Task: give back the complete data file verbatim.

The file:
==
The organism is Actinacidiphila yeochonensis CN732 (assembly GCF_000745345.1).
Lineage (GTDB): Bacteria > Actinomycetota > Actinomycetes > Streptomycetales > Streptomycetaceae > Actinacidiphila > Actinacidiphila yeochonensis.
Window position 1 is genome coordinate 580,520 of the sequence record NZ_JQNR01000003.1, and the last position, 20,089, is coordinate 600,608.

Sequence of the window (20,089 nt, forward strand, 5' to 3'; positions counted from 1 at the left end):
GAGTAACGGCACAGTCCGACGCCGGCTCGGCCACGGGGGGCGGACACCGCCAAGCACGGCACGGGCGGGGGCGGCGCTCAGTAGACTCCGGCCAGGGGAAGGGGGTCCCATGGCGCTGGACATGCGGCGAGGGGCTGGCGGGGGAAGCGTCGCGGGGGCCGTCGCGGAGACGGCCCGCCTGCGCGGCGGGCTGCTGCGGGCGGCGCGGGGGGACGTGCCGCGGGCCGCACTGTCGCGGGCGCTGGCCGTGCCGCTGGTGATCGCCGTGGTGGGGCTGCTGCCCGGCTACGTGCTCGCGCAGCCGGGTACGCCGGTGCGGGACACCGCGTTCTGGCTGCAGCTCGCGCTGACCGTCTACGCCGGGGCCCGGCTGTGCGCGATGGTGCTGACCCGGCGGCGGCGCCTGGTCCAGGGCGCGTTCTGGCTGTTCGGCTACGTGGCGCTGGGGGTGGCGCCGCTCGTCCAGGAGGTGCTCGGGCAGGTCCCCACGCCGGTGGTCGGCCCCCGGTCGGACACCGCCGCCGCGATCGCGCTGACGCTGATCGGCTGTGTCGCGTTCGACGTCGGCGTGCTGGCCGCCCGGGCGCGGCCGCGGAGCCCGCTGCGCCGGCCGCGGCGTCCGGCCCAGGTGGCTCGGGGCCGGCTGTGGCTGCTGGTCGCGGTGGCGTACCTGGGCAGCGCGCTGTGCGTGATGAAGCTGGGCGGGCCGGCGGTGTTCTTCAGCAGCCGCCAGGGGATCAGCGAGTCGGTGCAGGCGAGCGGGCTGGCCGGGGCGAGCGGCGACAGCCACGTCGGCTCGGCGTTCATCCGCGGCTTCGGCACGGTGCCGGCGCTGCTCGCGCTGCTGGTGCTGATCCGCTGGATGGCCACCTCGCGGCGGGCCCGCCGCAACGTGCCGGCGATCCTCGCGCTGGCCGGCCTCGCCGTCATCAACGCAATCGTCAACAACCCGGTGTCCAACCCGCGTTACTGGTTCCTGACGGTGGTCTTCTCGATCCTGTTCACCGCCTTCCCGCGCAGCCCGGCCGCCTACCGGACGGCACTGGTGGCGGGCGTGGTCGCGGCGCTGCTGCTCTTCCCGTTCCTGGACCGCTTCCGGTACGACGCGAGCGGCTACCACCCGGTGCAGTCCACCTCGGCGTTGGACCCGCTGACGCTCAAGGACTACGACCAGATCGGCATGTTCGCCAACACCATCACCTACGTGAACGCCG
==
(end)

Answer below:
The organism is Actinacidiphila yeochonensis CN732 (assembly GCF_000745345.1).
Lineage (GTDB): Bacteria > Actinomycetota > Actinomycetes > Streptomycetales > Streptomycetaceae > Actinacidiphila > Actinacidiphila yeochonensis.
Window position 1 is genome coordinate 580,520 of the sequence record NZ_JQNR01000003.1, and the last position, 20,089, is coordinate 600,608.

Sequence of the window (20,089 nt, forward strand, 5' to 3'; positions counted from 1 at the left end):
GAGTAACGGCACAGTCCGACGCCGGCTCGGCCACGGGGGGCGGACACCGCCAAGCACGGCACGGGCGGGGGCGGCGCTCAGTAGACTCCGGCCAGGGGAAGGGGGTCCCATGGCGCTGGACATGCGGCGAGGGGCTGGCGGGGGAAGCGTCGCGGGGGCCGTCGCGGAGACGGCCCGCCTGCGCGGCGGGCTGCTGCGGGCGGCGCGGGGGGACGTGCCGCGGGCCGCACTGTCGCGGGCGCTGGCCGTGCCGCTGGTGATCGCCGTGGTGGGGCTGCTGCCCGGCTACGTGCTCGCGCAGCCGGGTACGCCGGTGCGGGACACCGCGTTCTGGCTGCAGCTCGCGCTGACCGTCTACGCCGGGGCCCGGCTGTGCGCGATGGTGCTGACCCGGCGGCGGCGCCTGGTCCAGGGCGCGTTCTGGCTGTTCGGCTACGTGGCGCTGGGGGTGGCGCCGCTCGTCCAGGAGGTGCTCGGGCAGGTCCCCACGCCGGTGGTCGGCCCCCGGTCGGACACCGCCGCCGCGATCGCGCTGACGCTGATCGGCTGTGTCGCGTTCGACGTCGGCGTGCTGGCCGCCCGGGCGCGGCCGCGGAGCCCGCTGCGCCGGCCGCGGCGTCCGGCCCAGGTGGCTCGGGGCCGGCTGTGGCTGCTGGTCGCGGTGGCGTACCTGGGCAGCGCGCTGTGCGTGATGAAGCTGGGCGGGCCGGCGGTGTTCTTCAGCAGCCGCCAGGGGATCAGCGAGTCGGTGCAGGCGAGCGGGCTGGCCGGGGCGAGCGGCGACAGCCACGTCGGCTCGGCGTTCATCCGCGGCTTCGGCACGGTGCCGGCGCTGCTCGCGCTGCTGGTGCTGATCCGCTGGATGGCCACCTCGCGGCGGGCCCGCCGCAACGTGCCGGCGATCCTCGCGCTGGCCGGCCTCGCCGTCATCAACGCAATCGTCAACAACCCGGTGTCCAACCCGCGTTACTGGTTCCTGACGGTGGTCTTCTCGATCCTGTTCACCGCCTTCCCGCGCAGCCCGGCCGCCTACCGGACGGCACTGGTGGCGGGCGTGGTCGCGGCGCTGCTGCTCTTCCCGTTCCTGGACCGCTTCCGGTACGACGCGAGCGGCTACCACCCGGTGCAGTCCACCTCGGCGTTGGACCCGCTGACGCTCAAGGACTACGACCAGATCGGCATGTTCGCCAACACCATCACCTACGTGAACGCCG